Sunday, July 13, 2008

Shaw, Shakespeare, Canada!

Shaw Festival
Niagara-on-the-Lake, Canada
Performances April 1-November 2, 2008

Stratford Shakespeare Festival

Stratford, Canada
Performances April 23-November 9, 2008

Ben Carlson in Stratford Hamlet (photo: David Hou)
New York is certainly not devoid of theater in the hot months -- there are Off-Broadway openings, Fringe festivals, Shakespeare etc. in Central Park, and a now-annual July offering from Encores! -- out-of-town festivals are the definition of summer theater. And the best destinations are located north of the border, in Canada: the Shaw Festival in Niagara-on-the-Lake, less than a half-hour’s drive from Niagara Falls; and the Stratford Shakespeare Festival, which calls the eponymous city in central Ontario its home.

Usually, it’s stating the obvious to say that the Shaw Festival showcases plays by Bernard Shaw and his contemporaries, but this summer, it’s pretty much the “In Addition to Shaw” Festival, since he is only represented by Mrs. Warren’s Profession and Getting Married. Among the other productions this summer are several musicals, including Stephen Sondheim’s A Little Night Music and Follies (the latter in a concert version), plus the Bernstein-Comden-Green charmer Wonderful Town. So far, I've been able to catch two straight plays at the fest: The Little Foxes and An Inspector Calls.

Lillian Hellman’s most famous play, The Little Foxes is a frightfully dark, gothic horror comedy about monstrous Regina Giddens and her equally conniving brothers. Dramatically uneven and soapy, which liabilities director Eda Holmes is unable to overcome, the play is nevertheless a great vehicle for the right actress. While Laurie Paton doesn’t have the horribleness of Tallulah Bankhead or Bette Davis, she puts her own stamp on a difficult role.

J.B. Priestley’s mystery An Inspector Calls was given a monumental production in a mid-'90s revival that first played in London and then came to Broadway. Jim Mezon's new staging smartly concentrates on the characters, transforming the play into a sort of chamber thriller brought to compelling life by an excellent cast led by the superb Benedict Campbell -- so good in last summer’s Shaw production of the unfairly neglected musical Mack and Mabel -- as the stoic inspector.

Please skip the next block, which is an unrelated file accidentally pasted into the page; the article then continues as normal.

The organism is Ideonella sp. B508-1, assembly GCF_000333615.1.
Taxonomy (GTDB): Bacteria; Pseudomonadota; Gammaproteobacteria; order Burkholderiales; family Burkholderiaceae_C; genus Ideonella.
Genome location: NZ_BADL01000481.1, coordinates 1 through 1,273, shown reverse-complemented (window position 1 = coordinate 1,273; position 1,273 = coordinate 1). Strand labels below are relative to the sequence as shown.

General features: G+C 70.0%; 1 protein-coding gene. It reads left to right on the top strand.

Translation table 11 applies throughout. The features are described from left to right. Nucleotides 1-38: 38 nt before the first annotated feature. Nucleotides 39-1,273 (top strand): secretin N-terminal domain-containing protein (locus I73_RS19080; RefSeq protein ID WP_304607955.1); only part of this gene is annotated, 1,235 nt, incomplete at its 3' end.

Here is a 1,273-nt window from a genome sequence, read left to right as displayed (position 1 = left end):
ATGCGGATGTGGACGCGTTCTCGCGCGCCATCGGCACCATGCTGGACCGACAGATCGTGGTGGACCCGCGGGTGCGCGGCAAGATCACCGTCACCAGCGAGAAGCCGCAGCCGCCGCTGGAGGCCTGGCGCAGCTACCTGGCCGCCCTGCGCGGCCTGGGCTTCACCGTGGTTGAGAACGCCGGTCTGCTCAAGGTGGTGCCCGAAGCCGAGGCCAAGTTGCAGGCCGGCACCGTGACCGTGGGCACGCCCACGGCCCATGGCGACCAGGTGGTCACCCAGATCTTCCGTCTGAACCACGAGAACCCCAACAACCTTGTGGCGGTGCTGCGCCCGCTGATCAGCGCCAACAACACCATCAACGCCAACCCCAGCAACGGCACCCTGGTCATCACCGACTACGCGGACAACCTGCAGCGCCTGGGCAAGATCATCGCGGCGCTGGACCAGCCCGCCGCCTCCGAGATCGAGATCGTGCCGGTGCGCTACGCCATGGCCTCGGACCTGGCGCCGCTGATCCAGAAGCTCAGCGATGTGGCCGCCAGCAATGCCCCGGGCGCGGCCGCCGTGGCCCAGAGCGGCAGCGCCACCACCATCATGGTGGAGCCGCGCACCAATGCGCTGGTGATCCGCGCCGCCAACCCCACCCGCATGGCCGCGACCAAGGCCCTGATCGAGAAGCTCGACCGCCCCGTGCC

The Stratford Shakespeare Festival is located on the Avon River in a charming Canadian town. This summer, in addition to Shakespeare, the festival runs the gamut from musicals (Cabaret) and classical Greek theater (The Trojan Woman) to one-man shows (There Reigns Love with Simon Callow). The two productions I saw demonstrate the astonishing versatility of the festival's repertory company, along with the new blood injected into the 50-year-old institution by new artistic director Des McAnuff, who is directing Romeo and Juliet and Caesar and Cleopatra here.

Meredith Willson’s The Music Man is the ultimate feel-good musical, including such classic songs as the marching-band standard “76 Trombones” and the ultimate love ballad, “Till There Was You.” Susan H. Schulman’s engaging production is a slice of authentic Americana, even if the venue is in Canada. Along with a stellar supporting cast and Michael Lichtefeld’s inventive choreography, The Music Man is blessed with two wonderfully appealing leads: Jonathan Goad makes a charming charlatan as Harold Hill, and charismatic newcomer Leah Oster easily matches him as librarian Marion Paroo. Reminiscent of a younger Laura Linney, Oster deserves to be on Broadway.

Adrian Noble’s direction of Hamlet has its oddities; there is onstage piano accompaniment for Ophelia's songs in her made scene, and a billiard table is dragged on for the pivotal scene between Claudius and Laertes. But, unlike the recent Central Park production, Noble juggles with the play rather than sabotaging it -- and he has better actors at his disposal. Adrienne Gould is a homely, heartbreaking Ophelia; James Blendick a towering spectre of a ghost; Scott Wentworth an intense Claudius; and Maria Ricossa a splendid, queenly Gertrude.

At the center is of the production is the terrific Ben Carlson: He speaks the title character's poetry with equal music and muscle, and he's a convincingly confused, willful, tentative protagonist. Only when Noble calls on him to become overexcited and he rushes his lines does Carlson’s characterization lose its focus. But, overall, he acquits himself beautifully -- as does Noble and the festival itself, which has added “Shakespeare” to its title this year.

What this portends is anyone’s guess, but a repertory company filled with the likes of Christopher Plummer (starring in Shaw’s Caesar and Cleopatra) and Brian Dennehy (heading a double bill of O’Neill’s Hughie and Beckett’s Krapp’s Last Tape, not to mention playing the King of France in All’s Well That Ends Well) may be a hint at what’s to come in succeeding summers.

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